My alarm sounded early: 5:30am. I hadn’t gotten many hours of sleep that night, but I had bike repairs to do and not much time to do them. I had a tour booked at the Biltmore Estate for 10am and I was still two hours from my destination.
I had parked my bike under the overhang of the hotel’s entrance. Another biker had done the same and no one seemed to mind. For me, my first priority was the foot peg. Despite the fall the day before, I still had a working brake, but without a foot peg there was no way I could ride over 9,000 miles. Fortunately, Triumph was smart and the rear peg was almost a direct replacement for the front. Within moments, I had a place to rest my foot for the remainder of the trip.
The brake was a bigger challenge. While bleeding the system, I ran out of fluid and at that hour of the day there a store open where I could buy more. I pieced the bike back together, planning to fix it in Asheville.
I knew from the moment I turned on the GPS that I wouldn’t make my tour on time. Loading the bike had taken longer than I wanted, and I still needed to get fuel, leaving me an hour and 45 minutes to make the two hour drive.
The rain had stopped, but the mountains still had fog. I cruised through the curves, ever mindful of my handicapped bike. Occasionally, I’d catch glimpses of the fog covered valley and I would wish I could stop to take a photo or that I hadn’t been so careless as to somehow burn my helmet cam’s charging cable on my exhaust the previous day, leaving me down two cameras now.
Moments after 10, I pulled into the parking lot of the Biltmore’s ticket office. Still in full gear, I hurried inside where I was forced to wait in line for a ticket window to open. Luckily for me, the line moved fast and even luckier was the fact that I was able to reschedule my tour for 11.
As I made my way down the estate’s 3 mile driveway, more raindrops began to fall. I dismounted the bike as the shuttle appeared, ready to take me to the mansion’s front entrance. Not wanting to keep the shuttle waiting, I grabbed my camera and climbed on board, still in my all-weather riding gear.
The Biltmore Estate has a certain appeal to me, probably more so now that I’m older and have a better appreciation for 19th century history than when I visited as a child with my parents. Now, as an adult, I found myself fascinated by the intricate carvings on each column, and how the designs differed from one column to the next. As I wondered in amazement, the tour guide approached, handed out badges, and started the tour.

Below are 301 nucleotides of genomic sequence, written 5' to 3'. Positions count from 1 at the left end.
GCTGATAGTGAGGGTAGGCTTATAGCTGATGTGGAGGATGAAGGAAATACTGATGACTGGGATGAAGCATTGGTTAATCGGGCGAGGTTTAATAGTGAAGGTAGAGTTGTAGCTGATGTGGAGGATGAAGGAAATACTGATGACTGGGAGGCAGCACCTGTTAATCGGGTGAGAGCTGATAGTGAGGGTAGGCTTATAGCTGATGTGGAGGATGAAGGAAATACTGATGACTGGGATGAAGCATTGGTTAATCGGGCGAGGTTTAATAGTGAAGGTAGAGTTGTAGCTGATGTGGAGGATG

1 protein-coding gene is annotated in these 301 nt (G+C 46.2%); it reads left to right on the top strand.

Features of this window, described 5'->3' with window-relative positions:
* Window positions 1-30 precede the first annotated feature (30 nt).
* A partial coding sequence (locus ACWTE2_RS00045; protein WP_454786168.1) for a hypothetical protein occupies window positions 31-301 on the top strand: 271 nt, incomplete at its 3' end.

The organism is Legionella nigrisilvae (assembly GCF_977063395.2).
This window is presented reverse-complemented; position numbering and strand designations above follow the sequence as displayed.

We walked up the Grand Staircase (a cantilever design inspired by French chateaus) and into an architect’s study. Occupying the center of the room was the same small model of the house I had seen on the tours as a kid. Surrounding me were a pair of original blueprint drawings, and several lithographs of various French castles and I could see how the elements had been incorporated into the house. We wandered around the upper floors, occasionally stepping out onto the rooftops where heavy rains were propelled sideways by even heavier winds.
Soon the tour ended, and I was left feeling a little disappointed that I hadn’t seen more of the house. But this tour was always meant to be a side dish, not the main entrée. After a quick look through the gift shop, where I was tempted to buy several things that I wouldn’t have been able to fit onto the bike, I made my way back to the shuttle and returned to the bike.
Since I never un-geared, getting set back up to hit the road was quick and easy, and soon I was on the scenic drive through the Estate’s grounds. One Canadian goose thought I was unwelcome, and ran out in front of me in attempt to get me to leave.
Without further incident, I left the grounds and rode into Biltmore Village, where I stopped at a McDonalds for lunch. As I listened to the sounds of the grand piano play cover versions of pop songs in what had to be the fanciest McDonalds in the US, I decided that instead of continuing on to Tellico Plains, I’d spend the night in town using the rest of the day to fix the bike and get myself a new phone.
I checked into a nearby Hampton Inn and promptly unloaded the Bike. Without taking a moment to rest, I headed to the AT&T store I had passed along the way. Although it took longer than I thought it should have, I walked away with a new and working cell phone. With one task down, I made my way to Autozone to pick up some brake fluid.
Shopping done, I hurried back to the hotel as the first snowflakes began to blow in. Again using the hotel’s overhang for shelter, I broke open my toolkit and set to work removing the caliper and bleeding the system. It didn’t take long, fortunate since the temps continued to drop and the winds blew snow onto me. With my hands starting to shake from the cold, I quickly reassembled the bike and rushed inside to warm up.
An hour or so later, after I was warm and after the snow had passed, I took the bike for a short test ride to find a place to eat, and stumbled on a McAlester’s Deli, a place I ate at regularly growing up in nearby Charlotte. I parked on the sidewalk and went inside to order.
Fed and satisfied with the bike, I returned to the hotel where I soon went to sleep. I had a long day ahead in attempt to make up lost time.